Farmer practices have been identified as the greatest drivers of the severity and management of bacterial wilt and root knot nematodes, which pose the biggest threat to tomato production in high tunnel (popularly known as ‘greenhouses’) tomato farming in Kiambu County.
According to a survey conducted by researchers from JKUAT and collaborators led by Dr. Lucy Kananu Murungi from the Department of Horticulture, in six sub-counties of Kiambu County (Gatundu North, Gatundu South, Juja, Thika, Ruiru and Kiambu), established that most farmers lacked training on proper practices that reduce the impact of root knot nematodes and bacterial wilt in greenhouse production.
During the forum, the researchers who included Masters of Science students shared their findings conducted under a study titled: “Manipulating the soil ecosystem for the management of bacterial wilt and root knot nematodes in high tunnel tomato production in Kenya.” Poor practices within the tomato production value chain such as seedling acquisition, soil testing, irrigation water, fertilization among others were identified as the key determinants of the yield and quality of produce.
“Soil testing should be a prerequisite before any crop is established” explained, Dr. Vitalis Wekesa.
This was part of the revelations made at KALRO (Horticulture Institute of Research) – Kandara, Wednesday, June 21, during a stakeholders’ forum that brought together over 54 representatives from academia, county crops office, research institutions and tomato farmer groups.
KALRO Center Director, Dr. Jesca Mbaka underscored the significance of such an interaction and thus termed it timely, reiterating it was the way to go so that the farmers could utilize and benefit from expert knowledge held by researchers.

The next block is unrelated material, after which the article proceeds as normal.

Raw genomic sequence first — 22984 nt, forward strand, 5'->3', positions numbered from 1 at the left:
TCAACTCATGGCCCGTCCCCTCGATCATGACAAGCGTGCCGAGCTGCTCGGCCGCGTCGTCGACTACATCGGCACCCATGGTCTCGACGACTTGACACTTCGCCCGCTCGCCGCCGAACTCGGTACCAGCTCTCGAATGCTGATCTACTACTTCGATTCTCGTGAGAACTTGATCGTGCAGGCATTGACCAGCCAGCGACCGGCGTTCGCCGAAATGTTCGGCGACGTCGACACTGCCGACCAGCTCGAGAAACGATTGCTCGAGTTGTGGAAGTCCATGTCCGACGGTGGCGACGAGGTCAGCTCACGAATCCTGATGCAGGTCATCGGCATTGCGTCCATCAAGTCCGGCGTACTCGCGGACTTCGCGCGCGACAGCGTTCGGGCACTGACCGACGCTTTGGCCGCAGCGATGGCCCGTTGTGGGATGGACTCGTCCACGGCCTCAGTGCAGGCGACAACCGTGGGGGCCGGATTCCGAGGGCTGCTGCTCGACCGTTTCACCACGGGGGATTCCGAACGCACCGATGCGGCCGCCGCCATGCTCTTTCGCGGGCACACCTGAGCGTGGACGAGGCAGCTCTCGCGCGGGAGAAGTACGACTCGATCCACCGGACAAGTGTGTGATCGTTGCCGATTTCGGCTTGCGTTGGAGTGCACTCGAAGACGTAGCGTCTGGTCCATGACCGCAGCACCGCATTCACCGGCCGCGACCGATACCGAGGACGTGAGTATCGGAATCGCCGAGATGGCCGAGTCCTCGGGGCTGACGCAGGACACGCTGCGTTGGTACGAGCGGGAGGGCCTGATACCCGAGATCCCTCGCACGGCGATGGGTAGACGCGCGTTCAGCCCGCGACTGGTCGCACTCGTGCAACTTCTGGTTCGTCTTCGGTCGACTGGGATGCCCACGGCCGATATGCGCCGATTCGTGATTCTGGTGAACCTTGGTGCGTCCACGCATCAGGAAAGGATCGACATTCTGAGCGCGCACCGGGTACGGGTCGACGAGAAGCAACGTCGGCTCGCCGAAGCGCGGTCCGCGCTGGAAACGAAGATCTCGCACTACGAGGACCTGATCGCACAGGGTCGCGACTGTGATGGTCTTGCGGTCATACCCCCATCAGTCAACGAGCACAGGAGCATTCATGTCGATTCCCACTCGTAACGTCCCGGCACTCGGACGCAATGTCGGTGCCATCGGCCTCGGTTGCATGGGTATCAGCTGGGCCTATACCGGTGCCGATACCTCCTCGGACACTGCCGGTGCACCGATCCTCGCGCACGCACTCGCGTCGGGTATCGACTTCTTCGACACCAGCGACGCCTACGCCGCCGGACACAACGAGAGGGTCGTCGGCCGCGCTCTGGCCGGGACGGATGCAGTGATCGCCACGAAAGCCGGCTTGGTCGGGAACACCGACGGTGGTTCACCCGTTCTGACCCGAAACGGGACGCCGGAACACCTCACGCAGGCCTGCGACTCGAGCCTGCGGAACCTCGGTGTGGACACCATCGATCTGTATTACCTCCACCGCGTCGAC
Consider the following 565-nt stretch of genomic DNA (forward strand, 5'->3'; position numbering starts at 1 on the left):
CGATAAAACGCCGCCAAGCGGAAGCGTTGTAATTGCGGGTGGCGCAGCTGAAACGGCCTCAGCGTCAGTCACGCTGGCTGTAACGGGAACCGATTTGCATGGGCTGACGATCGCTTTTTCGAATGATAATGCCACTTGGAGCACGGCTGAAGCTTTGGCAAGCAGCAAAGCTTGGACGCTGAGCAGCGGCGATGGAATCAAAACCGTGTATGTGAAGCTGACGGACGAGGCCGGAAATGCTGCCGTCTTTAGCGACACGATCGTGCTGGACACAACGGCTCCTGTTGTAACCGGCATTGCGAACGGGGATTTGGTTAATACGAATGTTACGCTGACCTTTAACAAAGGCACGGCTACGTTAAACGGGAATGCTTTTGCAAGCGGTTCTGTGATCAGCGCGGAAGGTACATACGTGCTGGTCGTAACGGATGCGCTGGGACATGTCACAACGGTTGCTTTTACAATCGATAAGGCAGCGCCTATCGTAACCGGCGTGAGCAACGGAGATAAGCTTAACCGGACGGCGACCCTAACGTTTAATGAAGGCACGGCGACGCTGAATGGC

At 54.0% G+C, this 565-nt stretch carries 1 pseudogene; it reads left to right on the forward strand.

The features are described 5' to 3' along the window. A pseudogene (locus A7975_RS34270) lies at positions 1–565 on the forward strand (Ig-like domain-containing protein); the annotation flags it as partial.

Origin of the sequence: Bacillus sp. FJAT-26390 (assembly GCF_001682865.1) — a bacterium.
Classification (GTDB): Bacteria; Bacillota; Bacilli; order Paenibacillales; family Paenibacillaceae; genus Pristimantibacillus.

At the highly engaging and interactive forum, it was reported that most farmers had experienced various challenges which, overally, had undermined their potential to attain optimum tomato production.
For instance, some farmer groups had totally abandoned tomato farming for alternative, less susceptible crops such as onions, despite the high costs that were incurred in constructing the greenhouses.
To illustrate the severity of lack of knowledge, some farmers had attributed bacterial wilt to superstitious beliefs leading to the isolation of one of the farmers from accessing the greenhouse.
However, the farmers appreciated the research team for addressing the knowledge gap through farmer visits and information sharing, noting that they look forward to similar close interactive sessions in the hope that they would apply the attitudes, knowledge and skills gained to make substantial contribution to food security in Kiambu County and the country at large.
The two-year study which was funded by the Regional Universities Forum for Capacity Building in Agriculture (RUFORUM) started in July, 2015 with a strong capacity building component that aimed at improving the food and nutritional security in Kenya.
The research team is also pursuing bacterial wilt and root knot nematode management options from organic sources that are affordable and environmentally friendly.